20 Things You (Probably) Don’t Know About Chicago’s John Hancock Center

People love lists.  And people love to see if they know things other people don’t know.  That’s why people on the internet click on links like “26 Shocking Tricks To Lower Car Insurance!”

We’ve run a couple of smart-lists, too.  Five years ago we published 30 Things You Don’t Know About Block37, and it’s still getting clicks.  Recently Bill Motchan’s article 10 Things You (Probably) Don’t Know About The Rookery took off.  So here’s another opportunity for you to pit your noggin against a list.  It’s 20 Things You Probably Don’t Know About the John Hancock Center (875 North Michigan Avenue).  Or as they say on the interwebz, “20 Shocking Hancock Quirks You Must Know If You Live In Illinois!!!11!one!1!eleventy!!”

 

Big John towers over its Gold Coast neighbors.

Big John towers over its Gold Coast neighbors.

1It’s called “Center” and not “Tower” or “Building” because at one time the plan was to build two of them, but the Casino Club next door would not sell the developers the land they needed.

2The Hancock Center’s elevators are among the fastest in the world, and can take passengers from the ground floor to the 95th floor in 40 seconds.

A Hancock Center elevator panel.  This one goes to 98.  Your elevator feels inferior.

A Hancock Center elevator panel. This one goes to 98. Your elevator feels inferior.

3Each of the building’s X-shaped cross braces are 18-stories tall. They are notorious for creating oddly-shaped windows that affect the value of the real estate behind them because of the blocked view.

X's mark the spot!

X’s mark the spot!

4According to WGN-TV meteorologist Tom Skilling, the building is so tall that the air at the top is six degrees cooler than the air at its base.

From bottom to tip: 1,506 feet and 6°.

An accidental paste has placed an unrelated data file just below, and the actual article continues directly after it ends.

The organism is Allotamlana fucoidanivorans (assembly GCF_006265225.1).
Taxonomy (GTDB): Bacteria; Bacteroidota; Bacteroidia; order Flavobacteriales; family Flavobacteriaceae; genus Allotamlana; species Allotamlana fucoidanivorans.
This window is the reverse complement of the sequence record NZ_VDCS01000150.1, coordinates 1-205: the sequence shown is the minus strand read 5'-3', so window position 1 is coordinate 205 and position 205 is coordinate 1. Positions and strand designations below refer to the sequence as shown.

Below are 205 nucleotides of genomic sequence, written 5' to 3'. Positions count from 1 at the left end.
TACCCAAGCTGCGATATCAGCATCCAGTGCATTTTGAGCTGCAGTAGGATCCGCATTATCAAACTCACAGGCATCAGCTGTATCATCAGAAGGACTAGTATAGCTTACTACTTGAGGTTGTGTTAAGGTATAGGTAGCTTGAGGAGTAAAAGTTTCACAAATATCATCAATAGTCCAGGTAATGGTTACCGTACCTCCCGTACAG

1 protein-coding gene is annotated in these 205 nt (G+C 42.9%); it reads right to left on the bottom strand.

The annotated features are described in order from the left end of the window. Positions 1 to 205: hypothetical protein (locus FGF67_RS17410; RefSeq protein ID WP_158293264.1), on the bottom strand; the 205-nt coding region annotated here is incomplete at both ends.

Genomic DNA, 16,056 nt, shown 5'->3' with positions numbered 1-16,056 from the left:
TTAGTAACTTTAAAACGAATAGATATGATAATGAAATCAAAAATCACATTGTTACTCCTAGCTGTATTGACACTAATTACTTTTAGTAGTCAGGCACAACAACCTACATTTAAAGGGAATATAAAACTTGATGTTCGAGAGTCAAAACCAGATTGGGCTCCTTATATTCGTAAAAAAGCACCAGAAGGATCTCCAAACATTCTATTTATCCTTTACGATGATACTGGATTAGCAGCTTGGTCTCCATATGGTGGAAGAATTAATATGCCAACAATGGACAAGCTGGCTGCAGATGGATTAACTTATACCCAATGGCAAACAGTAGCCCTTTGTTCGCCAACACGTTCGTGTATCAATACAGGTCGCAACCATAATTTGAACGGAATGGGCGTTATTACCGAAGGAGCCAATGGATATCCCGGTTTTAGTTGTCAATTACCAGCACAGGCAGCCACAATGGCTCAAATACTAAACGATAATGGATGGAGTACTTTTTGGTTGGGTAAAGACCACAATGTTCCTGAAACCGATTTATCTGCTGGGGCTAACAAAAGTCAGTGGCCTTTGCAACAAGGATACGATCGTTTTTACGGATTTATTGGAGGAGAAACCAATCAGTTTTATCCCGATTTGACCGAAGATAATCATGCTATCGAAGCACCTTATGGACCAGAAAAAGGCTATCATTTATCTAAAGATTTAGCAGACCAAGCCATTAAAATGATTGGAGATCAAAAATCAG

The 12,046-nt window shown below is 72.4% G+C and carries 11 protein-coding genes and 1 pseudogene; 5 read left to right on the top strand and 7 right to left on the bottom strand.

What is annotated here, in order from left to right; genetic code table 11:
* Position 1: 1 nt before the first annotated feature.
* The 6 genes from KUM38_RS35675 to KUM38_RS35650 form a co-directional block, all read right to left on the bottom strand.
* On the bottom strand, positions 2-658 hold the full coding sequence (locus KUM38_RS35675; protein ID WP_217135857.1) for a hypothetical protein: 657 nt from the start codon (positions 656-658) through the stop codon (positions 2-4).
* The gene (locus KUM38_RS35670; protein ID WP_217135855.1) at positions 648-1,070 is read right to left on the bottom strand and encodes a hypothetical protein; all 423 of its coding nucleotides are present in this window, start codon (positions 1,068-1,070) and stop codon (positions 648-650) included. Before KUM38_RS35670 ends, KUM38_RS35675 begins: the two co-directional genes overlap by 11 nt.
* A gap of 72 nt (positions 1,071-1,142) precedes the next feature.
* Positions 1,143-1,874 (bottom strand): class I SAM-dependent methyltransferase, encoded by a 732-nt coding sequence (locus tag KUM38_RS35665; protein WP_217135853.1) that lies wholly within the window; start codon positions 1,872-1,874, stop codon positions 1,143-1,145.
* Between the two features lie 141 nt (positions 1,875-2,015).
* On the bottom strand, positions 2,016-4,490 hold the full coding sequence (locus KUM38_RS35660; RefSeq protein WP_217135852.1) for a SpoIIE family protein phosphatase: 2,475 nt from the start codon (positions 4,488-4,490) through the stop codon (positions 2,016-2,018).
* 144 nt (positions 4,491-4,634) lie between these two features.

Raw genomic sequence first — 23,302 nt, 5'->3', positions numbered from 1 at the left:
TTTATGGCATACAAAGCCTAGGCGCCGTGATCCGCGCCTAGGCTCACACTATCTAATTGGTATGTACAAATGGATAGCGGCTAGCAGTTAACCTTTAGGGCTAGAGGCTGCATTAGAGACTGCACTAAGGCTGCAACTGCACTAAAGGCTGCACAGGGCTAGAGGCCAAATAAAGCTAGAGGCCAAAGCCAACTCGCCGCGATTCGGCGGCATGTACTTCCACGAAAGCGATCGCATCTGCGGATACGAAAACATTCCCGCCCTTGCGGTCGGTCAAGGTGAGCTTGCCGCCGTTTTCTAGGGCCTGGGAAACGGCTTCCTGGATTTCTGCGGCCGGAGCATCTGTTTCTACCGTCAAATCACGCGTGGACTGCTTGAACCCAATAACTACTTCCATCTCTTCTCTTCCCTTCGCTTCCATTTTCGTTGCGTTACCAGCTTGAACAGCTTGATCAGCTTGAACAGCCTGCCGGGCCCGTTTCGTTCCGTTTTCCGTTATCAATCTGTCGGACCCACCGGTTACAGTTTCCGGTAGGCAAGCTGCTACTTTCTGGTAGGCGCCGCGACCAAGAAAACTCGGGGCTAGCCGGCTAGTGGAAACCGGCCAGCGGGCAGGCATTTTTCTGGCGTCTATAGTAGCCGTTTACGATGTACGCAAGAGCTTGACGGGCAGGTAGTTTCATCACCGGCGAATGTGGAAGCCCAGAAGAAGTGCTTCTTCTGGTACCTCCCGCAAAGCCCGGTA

From bottom to tip: 1,506 feet and 6°.

5A time capsule at the top of the building contains a piece of the Eiffel Tower.

6The Hancock Center’s plaza once had a public ice skating rink.  Now it’s restaurant seating and a performing space for bands in the summer.  In the 80′s there was a plan to enclose the whole thing, and the rest of the base of the building, in a giant box and make it into a mall.

No skating rink.  But thank God, no mall, either!

No skating rink. But thank God, no mall, either!

7During Christmas, the owners of the Hancock Center used to hang a 20-foot-tall star between the building’s antennae.

 

 

The perfect place to hang a giant star.

The perfect place to hang a giant star.

8People live in the Hancock Center.  That seems elementary to many people, but I’m continually surprised by the number of people I run into—even people who are from Chicago—who think it’s strictly an office building.  When the building opened, it had 720 residences.  Over time, people bought out their neighbors to make their homes larger, and now the total  is around 702.  Which means, statistically speaking, there are 1,825.2 people way up there.

A deli with a view. But you pay a premium for this kind of living. Even Peapod is cheaper.

A deli with a view. But you pay a premium for this kind of living. Even Peapod is cheaper.

9There is a private supermarket on the 44th floor of the building. It’s not just some little convenience store; it’s a full-blown outlet of the Potash grocery store chain with a deli and fresh fruits and veg section and places to sit and eat. Office workers can use it for lunch, but must enter and exit through the rear service entrance. Only residents are allowed to use the front door.

10The residential portion of this building is it’s own election precinct. People who live there don’t even have to leave the building to vote.

11People also don’t have to trudge out into the snow to mail a letter.  The Hancock Center has its own Post Office.  It also has its own FedEx Office, but so do many other buildings.  There are also other shops and restaurants that are open to the public.

The Hancock Center Post Office.  Always a line.

The Hancock Center Post Office. Always a line.

12On windy days, the building sways and the top half sounds like a pirate ship creaking in a storm. Though we have seen slight movements of liquid in glasses in residences in the 70-something and 80-something floors, reports of toilets sloshing over remain an urban legend, as far as we can determine.

13The building has a full-sized pool on the 44th floor. Not one of these cheapo plunge pools that most buildings get these days. It’s a real pool with a very deep deep end.

Pool with a view. If your building only has a splash pool, it doesn't deserve to call itself "luxury."

Pool with a view. If your building only has a splash pool, it doesn’t deserve to call itself “luxury.”

14The residential portion of this building is divided into two tiers. Floors 45 through 65 and floors 65 through 92 have separate elevators. Not surprisingly, living in the 65 through 92 tier is considered higher class than living merely on floors 45 through 64. The people on 65 are caught in the middle, but at least they can take whatever elevators they want since all elevators stop on 65.